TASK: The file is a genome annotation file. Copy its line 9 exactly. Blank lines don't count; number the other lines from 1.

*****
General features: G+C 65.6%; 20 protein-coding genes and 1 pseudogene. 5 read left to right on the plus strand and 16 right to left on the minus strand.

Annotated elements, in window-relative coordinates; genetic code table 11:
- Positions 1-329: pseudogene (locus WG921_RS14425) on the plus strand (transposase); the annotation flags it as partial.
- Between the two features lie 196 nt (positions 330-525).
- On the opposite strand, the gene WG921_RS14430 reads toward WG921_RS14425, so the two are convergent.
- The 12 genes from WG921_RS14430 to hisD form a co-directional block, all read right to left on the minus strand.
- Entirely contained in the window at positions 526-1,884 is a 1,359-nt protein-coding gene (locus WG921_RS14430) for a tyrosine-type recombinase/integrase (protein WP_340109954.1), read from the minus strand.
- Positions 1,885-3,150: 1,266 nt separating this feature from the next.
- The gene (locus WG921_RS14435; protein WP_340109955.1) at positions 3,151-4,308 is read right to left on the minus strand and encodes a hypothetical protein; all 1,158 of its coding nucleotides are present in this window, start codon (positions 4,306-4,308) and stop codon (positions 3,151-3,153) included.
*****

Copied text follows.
- The gene (locus WG921_RS14435; protein WP_340109955.1) at positions 3,151-4,308 is read right to left on the minus strand and encodes a hypothetical protein; all 1,158 of its coding nucleotides are present in this window, start codon (positions 4,306-4,308) and stop codon (positions 3,151-3,153) included.